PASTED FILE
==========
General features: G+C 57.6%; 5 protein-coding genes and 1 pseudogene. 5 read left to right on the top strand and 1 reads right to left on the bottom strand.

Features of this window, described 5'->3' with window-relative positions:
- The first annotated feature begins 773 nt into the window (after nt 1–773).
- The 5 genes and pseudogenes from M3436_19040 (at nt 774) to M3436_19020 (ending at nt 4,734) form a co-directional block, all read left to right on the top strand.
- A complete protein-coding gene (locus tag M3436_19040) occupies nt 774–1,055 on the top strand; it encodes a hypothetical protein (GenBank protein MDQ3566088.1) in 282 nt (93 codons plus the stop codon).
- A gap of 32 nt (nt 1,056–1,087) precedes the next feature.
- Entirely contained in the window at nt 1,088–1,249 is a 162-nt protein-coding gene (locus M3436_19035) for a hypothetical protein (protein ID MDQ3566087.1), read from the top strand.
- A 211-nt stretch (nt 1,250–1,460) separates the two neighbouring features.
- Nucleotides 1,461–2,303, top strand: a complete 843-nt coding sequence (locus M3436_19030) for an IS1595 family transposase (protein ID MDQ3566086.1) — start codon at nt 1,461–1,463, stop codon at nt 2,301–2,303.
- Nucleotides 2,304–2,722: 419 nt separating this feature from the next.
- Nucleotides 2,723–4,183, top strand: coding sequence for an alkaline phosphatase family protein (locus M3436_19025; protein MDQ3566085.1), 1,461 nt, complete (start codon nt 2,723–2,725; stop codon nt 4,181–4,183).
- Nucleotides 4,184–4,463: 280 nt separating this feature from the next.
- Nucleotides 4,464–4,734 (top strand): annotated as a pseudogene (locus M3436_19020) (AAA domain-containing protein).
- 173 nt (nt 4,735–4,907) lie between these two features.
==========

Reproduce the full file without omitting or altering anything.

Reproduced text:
General features: G+C 57.6%; 5 protein-coding genes and 1 pseudogene. 5 read left to right on the top strand and 1 reads right to left on the bottom strand.

Features of this window, described 5'->3' with window-relative positions:
- The first annotated feature begins 773 nt into the window (after nt 1–773).
- The 5 genes and pseudogenes from M3436_19040 (at nt 774) to M3436_19020 (ending at nt 4,734) form a co-directional block, all read left to right on the top strand.
- A complete protein-coding gene (locus tag M3436_19040) occupies nt 774–1,055 on the top strand; it encodes a hypothetical protein (GenBank protein MDQ3566088.1) in 282 nt (93 codons plus the stop codon).
- A gap of 32 nt (nt 1,056–1,087) precedes the next feature.
- Entirely contained in the window at nt 1,088–1,249 is a 162-nt protein-coding gene (locus M3436_19035) for a hypothetical protein (protein ID MDQ3566087.1), read from the top strand.
- A 211-nt stretch (nt 1,250–1,460) separates the two neighbouring features.
- Nucleotides 1,461–2,303, top strand: a complete 843-nt coding sequence (locus M3436_19030) for an IS1595 family transposase (protein ID MDQ3566086.1) — start codon at nt 1,461–1,463, stop codon at nt 2,301–2,303.
- Nucleotides 2,304–2,722: 419 nt separating this feature from the next.
- Nucleotides 2,723–4,183, top strand: coding sequence for an alkaline phosphatase family protein (locus M3436_19025; protein MDQ3566085.1), 1,461 nt, complete (start codon nt 2,723–2,725; stop codon nt 4,181–4,183).
- Nucleotides 4,184–4,463: 280 nt separating this feature from the next.
- Nucleotides 4,464–4,734 (top strand): annotated as a pseudogene (locus M3436_19020) (AAA domain-containing protein).
- 173 nt (nt 4,735–4,907) lie between these two features.